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Find those broken links with ease

By: 8 March 2011 One Comment

Let’s face it — if you run an Internet site, you’re going to wind up with a broken link (or several of them) from time to time.

Figuring out which links are broken can take some time. Wouldn’t it be great if there was a program that identified those for you? Well, kids, there is such a program — it’s called Xenu’s Link Sleuth and it works extremely well. And, yes, it’s absolutely free.

Xenu is native to Windows, but I know from experience that it will work just fine in Linux under Wine (click here to see it in action under the Ubuntu Linux distro). The developer says rumor has it that Xenu will work under Mac OS with Crossover.

What makes Xenu so great is that it’s a fairly small program that is tuned for results rather than a bunch of splashy graphics. The program runs very quickly and was able to check thousands of links here at First Arkansas News in about 30 minutes. The results? There were some bonehead coding errors that were corrected and more than a few dead links that need to be corrected.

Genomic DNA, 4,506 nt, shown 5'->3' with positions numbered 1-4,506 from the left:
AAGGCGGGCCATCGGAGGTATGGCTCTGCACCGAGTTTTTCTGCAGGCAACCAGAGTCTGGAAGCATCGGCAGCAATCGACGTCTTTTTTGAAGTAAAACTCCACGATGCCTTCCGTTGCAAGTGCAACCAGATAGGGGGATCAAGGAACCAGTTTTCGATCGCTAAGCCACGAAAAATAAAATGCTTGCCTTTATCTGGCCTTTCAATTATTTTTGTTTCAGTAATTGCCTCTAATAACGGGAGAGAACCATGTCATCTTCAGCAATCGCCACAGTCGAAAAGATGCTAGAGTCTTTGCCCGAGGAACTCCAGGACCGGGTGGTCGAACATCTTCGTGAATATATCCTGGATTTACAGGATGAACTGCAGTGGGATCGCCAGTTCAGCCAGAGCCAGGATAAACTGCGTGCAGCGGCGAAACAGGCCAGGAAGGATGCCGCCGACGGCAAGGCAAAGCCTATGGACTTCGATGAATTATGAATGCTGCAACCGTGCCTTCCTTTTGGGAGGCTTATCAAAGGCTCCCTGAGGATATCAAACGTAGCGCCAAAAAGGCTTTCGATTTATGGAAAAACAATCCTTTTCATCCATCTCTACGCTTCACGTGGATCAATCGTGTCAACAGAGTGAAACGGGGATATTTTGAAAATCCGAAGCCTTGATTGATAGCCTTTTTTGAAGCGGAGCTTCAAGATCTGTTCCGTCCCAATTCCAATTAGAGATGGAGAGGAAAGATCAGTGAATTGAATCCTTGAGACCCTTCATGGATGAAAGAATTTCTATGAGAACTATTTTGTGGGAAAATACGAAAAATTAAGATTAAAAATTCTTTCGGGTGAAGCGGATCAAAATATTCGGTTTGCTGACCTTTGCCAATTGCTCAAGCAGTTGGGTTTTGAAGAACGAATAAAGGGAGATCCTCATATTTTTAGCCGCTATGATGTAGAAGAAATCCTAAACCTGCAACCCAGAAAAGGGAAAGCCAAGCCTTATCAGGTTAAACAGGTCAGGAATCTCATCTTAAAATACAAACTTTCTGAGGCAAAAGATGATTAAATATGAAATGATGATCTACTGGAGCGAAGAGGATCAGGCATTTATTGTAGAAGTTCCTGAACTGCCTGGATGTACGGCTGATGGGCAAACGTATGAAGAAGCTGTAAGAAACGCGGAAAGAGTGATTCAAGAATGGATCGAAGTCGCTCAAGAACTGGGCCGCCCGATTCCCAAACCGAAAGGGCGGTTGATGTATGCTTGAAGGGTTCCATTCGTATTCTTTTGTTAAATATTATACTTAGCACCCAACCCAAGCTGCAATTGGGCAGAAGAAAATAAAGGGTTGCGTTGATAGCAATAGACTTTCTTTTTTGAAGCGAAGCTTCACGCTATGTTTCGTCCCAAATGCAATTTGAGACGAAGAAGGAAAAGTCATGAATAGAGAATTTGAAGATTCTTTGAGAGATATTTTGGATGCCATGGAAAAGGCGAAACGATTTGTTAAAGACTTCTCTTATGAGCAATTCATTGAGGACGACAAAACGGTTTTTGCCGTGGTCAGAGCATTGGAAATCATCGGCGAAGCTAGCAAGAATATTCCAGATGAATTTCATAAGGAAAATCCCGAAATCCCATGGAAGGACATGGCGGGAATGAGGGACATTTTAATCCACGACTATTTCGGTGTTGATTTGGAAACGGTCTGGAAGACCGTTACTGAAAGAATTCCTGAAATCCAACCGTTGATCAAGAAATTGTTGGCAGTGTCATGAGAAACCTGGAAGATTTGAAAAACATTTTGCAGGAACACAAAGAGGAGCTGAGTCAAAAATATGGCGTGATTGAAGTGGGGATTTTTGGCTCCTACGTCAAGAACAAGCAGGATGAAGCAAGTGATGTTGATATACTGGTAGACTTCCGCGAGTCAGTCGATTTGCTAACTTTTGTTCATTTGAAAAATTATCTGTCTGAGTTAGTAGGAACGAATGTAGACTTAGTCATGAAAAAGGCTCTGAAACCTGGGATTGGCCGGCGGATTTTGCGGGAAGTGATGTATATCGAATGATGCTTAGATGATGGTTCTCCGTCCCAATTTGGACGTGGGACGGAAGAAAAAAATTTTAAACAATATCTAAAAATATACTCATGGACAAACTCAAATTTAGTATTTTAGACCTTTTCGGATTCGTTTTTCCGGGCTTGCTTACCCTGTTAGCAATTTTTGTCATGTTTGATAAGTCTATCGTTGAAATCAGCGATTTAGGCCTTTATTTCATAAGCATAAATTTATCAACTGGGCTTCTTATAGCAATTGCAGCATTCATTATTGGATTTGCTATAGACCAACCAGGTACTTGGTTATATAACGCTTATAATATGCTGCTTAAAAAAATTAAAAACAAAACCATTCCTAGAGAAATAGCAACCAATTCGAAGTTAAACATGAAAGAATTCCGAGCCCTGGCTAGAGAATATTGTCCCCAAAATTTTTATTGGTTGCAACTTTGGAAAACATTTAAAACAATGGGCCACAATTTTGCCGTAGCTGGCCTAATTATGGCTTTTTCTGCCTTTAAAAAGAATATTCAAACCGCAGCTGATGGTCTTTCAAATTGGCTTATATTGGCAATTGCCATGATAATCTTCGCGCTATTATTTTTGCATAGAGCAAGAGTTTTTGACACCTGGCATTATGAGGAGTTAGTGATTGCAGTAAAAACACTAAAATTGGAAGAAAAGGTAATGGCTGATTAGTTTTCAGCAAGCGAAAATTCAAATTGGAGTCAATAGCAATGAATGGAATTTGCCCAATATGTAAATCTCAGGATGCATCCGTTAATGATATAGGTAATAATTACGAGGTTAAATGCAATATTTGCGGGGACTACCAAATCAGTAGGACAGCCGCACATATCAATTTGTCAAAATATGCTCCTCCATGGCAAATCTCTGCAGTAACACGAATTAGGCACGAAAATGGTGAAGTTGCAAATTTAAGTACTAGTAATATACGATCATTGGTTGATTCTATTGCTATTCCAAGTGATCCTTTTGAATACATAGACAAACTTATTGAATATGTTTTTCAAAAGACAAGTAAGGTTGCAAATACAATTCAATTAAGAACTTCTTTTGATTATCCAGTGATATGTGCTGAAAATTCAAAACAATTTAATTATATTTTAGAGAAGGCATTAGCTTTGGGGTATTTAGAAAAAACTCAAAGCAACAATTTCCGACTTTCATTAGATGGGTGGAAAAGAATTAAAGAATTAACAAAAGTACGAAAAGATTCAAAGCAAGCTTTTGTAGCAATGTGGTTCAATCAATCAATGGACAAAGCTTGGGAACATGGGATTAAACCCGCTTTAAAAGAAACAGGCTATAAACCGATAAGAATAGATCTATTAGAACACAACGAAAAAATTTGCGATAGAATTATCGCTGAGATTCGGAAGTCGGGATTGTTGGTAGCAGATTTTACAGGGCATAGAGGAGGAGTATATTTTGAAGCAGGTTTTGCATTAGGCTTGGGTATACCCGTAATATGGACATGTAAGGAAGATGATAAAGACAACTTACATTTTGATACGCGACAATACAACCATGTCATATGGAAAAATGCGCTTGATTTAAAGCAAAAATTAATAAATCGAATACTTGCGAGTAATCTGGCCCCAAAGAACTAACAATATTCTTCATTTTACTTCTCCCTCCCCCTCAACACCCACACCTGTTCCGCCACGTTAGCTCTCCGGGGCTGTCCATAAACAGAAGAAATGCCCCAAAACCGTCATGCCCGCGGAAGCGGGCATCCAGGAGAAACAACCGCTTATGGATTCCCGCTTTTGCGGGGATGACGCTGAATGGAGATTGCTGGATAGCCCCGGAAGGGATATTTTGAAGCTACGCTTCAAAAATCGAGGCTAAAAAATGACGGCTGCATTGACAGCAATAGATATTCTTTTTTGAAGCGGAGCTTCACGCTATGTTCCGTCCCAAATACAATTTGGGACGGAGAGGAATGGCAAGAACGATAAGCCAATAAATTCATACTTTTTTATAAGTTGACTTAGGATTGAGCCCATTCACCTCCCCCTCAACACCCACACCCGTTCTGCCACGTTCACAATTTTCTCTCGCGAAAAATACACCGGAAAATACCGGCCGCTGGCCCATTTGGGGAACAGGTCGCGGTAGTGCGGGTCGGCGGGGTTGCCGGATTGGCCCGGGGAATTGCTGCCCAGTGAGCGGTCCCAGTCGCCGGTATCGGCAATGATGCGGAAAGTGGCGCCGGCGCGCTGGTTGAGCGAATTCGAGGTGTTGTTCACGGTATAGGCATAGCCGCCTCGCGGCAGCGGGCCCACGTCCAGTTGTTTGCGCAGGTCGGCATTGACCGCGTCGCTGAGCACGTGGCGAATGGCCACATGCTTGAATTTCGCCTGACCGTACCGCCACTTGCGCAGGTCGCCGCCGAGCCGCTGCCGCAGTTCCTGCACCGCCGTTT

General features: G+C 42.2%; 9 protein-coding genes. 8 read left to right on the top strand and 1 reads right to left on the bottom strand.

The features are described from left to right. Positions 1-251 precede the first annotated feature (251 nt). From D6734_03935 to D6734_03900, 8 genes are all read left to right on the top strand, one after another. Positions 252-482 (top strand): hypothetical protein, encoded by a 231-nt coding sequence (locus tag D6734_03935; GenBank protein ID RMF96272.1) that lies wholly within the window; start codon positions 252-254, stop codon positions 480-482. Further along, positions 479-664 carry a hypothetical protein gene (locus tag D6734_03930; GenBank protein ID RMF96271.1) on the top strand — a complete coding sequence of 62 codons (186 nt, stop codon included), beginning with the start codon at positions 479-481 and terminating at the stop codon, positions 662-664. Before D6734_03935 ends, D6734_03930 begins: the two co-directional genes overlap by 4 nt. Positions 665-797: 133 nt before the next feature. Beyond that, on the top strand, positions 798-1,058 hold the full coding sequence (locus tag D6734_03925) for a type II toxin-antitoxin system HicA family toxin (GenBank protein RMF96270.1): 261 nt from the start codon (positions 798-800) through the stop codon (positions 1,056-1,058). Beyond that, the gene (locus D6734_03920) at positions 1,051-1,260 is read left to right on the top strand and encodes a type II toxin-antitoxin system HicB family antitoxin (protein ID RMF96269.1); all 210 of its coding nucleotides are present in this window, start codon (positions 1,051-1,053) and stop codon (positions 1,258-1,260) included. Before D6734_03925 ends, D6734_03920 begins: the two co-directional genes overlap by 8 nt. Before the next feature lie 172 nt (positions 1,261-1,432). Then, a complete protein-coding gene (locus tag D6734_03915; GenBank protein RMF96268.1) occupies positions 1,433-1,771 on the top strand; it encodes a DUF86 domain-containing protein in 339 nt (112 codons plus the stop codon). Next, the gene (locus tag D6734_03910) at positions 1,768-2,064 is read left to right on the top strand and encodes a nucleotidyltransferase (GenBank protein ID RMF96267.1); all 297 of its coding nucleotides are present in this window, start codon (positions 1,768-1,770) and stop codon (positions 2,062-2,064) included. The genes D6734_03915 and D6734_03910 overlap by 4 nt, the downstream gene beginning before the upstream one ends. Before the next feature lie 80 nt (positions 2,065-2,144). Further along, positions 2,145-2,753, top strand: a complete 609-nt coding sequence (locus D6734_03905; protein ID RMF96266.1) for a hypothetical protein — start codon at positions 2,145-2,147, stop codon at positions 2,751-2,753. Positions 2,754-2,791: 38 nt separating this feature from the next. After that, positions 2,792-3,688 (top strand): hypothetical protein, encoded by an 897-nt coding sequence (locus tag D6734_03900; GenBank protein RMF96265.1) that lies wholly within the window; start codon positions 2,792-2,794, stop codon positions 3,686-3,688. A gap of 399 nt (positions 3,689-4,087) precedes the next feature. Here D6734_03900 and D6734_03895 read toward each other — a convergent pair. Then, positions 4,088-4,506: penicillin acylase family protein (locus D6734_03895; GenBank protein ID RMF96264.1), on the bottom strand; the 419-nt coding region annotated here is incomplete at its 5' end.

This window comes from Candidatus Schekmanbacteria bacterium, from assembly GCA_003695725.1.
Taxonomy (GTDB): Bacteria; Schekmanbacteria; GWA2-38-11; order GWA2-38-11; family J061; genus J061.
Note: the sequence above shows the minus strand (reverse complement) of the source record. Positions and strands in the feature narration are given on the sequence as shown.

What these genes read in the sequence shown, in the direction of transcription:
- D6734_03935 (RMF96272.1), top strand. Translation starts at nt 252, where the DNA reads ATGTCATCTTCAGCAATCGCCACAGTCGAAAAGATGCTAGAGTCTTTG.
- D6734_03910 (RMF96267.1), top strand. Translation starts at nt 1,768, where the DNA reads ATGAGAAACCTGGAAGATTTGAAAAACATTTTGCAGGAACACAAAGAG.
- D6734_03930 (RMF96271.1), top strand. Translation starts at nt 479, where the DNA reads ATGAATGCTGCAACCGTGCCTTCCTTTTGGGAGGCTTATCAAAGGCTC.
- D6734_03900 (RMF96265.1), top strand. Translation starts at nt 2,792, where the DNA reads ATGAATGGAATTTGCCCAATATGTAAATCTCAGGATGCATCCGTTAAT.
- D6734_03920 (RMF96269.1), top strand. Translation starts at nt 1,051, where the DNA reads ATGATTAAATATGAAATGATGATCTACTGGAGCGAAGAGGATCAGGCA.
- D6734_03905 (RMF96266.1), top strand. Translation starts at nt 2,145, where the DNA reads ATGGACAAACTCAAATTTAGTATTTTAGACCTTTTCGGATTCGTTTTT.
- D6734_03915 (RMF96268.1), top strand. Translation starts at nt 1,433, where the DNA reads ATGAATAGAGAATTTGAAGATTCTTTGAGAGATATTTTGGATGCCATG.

Knowing what links are bad and which ones are good is a great thing, and Xenu makes it possible to figure all that out without going nuts. The program will display those bad links, point directly to the page that contains the malfunctioning link and will even spit out a comprehensive report of what the program found if necessary.

It is, indeed, a great tool. Will it create more work for the attentive site owner? Certainly, but at least Xenu makes it possible to find those bad links and do something about them. The program makes that pesky chore as painless as possible.

Where did the developer come up with the name for the program? Click here for a glib overview of Xenu and his relationship to Scientology (the writer of that particular page is taking a risk or two, having a bit of fun with a cult full of people who are easily bent out of shape and are in the habit of filing lawsuits).

At any rate, Xenu (the program and not L. Ron Hubbard’s devil-like character) is a great program. Click here to get it.


About: Ethan C. Nobles:
Benton resident. Rogue journalist. Recovering attorney. Email =

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